I was raised as a catholic and I received the sacraments of the catholic faith and participated in church life until the age of 24. I was raised in a catholic charismatic community, in which it was expected that the holy spirit would descend on you at some point and you would speak in tongues.
I worked overseas (very briefly) with the Missionaries of Charity, the order founded by Mother Theresa of Calcutta and our family had been founding members of the Catholic charismatic community in Brisbane and been in covenant with that community.
I accepted faith blindly for most of my youth – it had always been a part of our family’s life. I studied for seven years at university, and during that time I did not question my own religious beliefs.
It was later after I started working in the desert that I really began to think long and hard about what I honestly could accept about my own faith, the dogma and teachings of the religion of which I was at least nominally a member and the deeper mysticisms of belief in the divinity of Christ.
I have heard that for some who come to believe, that the process was sudden – a revelation or insight that dramatically changed their lives.
Leaving faith seemed a much slower process – at least for me.
I went through long periods trying to maintain some sort of belief – but I could not in all conscience continue to act in way that indicated that I believed that something was true when I was certain that it was not.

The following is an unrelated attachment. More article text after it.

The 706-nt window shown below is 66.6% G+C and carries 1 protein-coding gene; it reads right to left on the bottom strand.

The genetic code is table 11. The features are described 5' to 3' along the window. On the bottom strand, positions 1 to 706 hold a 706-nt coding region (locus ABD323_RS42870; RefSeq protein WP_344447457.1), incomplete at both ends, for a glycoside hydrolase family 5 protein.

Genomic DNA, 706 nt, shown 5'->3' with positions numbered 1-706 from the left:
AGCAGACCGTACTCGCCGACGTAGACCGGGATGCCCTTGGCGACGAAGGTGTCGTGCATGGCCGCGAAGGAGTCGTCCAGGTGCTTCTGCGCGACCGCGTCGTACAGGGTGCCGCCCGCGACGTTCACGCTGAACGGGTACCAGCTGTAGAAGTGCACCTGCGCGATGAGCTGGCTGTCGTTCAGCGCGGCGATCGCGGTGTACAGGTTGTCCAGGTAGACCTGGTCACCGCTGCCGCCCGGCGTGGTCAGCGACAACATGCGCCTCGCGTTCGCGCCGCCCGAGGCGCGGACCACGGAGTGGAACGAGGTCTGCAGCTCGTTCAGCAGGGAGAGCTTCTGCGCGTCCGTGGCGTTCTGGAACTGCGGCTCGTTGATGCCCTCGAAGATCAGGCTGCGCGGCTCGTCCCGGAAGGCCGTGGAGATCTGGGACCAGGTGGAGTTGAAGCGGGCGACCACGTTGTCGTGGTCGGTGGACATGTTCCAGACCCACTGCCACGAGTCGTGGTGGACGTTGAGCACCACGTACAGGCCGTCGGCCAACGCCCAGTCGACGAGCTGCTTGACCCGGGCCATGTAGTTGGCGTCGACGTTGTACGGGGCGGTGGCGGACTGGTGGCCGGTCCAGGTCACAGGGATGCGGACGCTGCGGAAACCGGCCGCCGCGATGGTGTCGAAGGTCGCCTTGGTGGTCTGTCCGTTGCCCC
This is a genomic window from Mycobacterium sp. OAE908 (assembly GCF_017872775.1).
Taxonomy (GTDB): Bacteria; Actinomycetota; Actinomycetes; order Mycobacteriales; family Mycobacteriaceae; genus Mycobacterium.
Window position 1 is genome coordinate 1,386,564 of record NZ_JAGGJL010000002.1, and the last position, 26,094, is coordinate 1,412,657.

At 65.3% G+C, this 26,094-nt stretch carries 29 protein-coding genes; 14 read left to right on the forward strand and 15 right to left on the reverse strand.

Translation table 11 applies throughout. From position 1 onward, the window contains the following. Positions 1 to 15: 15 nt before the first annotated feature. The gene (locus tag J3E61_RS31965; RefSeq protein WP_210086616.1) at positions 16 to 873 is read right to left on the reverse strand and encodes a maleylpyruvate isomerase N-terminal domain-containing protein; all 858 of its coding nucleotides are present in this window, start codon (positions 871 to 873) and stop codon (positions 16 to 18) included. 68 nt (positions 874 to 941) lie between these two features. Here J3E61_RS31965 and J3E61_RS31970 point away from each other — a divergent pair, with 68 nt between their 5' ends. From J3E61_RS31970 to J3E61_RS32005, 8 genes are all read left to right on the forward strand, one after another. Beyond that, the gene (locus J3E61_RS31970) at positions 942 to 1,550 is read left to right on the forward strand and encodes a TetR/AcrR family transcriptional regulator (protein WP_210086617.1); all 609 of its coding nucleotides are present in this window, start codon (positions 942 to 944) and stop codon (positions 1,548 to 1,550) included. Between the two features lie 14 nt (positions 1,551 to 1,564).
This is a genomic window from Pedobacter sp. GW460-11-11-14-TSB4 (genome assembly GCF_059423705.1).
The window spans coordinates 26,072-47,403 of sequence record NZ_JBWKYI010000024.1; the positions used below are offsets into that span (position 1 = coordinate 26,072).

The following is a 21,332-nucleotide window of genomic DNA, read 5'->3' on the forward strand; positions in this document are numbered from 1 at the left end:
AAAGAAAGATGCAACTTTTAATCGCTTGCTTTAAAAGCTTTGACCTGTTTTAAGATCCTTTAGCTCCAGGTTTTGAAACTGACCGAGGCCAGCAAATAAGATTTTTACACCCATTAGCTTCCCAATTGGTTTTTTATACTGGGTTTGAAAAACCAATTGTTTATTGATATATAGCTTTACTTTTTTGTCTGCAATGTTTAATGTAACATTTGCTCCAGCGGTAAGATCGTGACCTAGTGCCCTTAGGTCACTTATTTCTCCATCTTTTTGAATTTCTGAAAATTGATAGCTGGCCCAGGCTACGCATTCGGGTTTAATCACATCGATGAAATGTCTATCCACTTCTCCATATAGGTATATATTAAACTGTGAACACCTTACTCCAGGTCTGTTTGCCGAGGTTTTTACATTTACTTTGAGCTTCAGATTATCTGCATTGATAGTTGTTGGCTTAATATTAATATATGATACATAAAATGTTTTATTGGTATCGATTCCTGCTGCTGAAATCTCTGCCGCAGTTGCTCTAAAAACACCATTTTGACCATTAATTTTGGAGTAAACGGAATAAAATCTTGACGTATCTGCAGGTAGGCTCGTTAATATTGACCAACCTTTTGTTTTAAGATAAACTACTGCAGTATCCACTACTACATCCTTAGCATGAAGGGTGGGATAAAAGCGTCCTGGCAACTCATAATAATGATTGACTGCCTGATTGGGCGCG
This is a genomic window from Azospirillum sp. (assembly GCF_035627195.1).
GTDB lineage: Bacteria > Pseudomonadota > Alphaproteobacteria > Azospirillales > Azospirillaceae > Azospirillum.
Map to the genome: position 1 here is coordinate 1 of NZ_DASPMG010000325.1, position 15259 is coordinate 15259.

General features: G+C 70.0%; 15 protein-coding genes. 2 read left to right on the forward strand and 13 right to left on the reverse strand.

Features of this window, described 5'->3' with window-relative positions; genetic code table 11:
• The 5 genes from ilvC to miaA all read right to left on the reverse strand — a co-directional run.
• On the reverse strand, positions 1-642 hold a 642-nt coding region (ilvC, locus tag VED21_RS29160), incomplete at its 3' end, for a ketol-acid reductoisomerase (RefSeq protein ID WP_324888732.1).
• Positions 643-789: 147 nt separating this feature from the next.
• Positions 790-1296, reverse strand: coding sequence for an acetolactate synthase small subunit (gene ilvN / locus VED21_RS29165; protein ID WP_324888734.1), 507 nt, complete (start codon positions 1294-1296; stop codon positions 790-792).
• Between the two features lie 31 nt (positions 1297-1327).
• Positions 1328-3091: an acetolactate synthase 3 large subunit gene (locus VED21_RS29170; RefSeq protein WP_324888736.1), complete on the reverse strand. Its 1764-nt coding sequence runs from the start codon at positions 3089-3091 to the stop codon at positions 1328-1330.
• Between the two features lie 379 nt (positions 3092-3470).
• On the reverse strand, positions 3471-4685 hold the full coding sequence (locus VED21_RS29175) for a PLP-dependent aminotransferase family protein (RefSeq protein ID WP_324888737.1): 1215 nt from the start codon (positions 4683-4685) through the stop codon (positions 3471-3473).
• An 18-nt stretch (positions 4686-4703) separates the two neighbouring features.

I do not doubt the authenticity of many who do believe, nor do I question their commitment but I found contradictions that were, at least for me, irreconcilable with the way I exist as a living, breathing thinking creature.
I also found that I could live a moral life without the support (or constraints) of a religious framework. I found the same for spirituality, I am able to acknowledge that humans do have a spiritual aspect, for some this manifests as a religious faith, but for me it is more coming to an understanding that while the ability to think and act on those thoughts may make us distinctive organisms on earth, we must also then take responsibility for our own actions – and in many cases for the actions of other people.
I choose to act in ways that harm others as little as possible whenever I can – this has a benefit to all. I choose to act honestly in my dealings with others because this allows me a knowledge of my own integrity which is useful when building the foundations of thinking.
It may seem odd, but I have enormous respect for others who choose to live a life that in some way serves others – whether that is from a sense of obligation or as a result of faith. I grew up in the world of faith, I know the language, the great strengths, the failings of individuals and organisations and the amazing historical continuity and rich traditions.
I’m running short of time to finish this -so call it part one for now and I’ll continue it later tonight.
In the meantime though – here a picture of Hamo on his first day off round at my place roasting coffee – I call this the ‘Coffee Communion’ shot.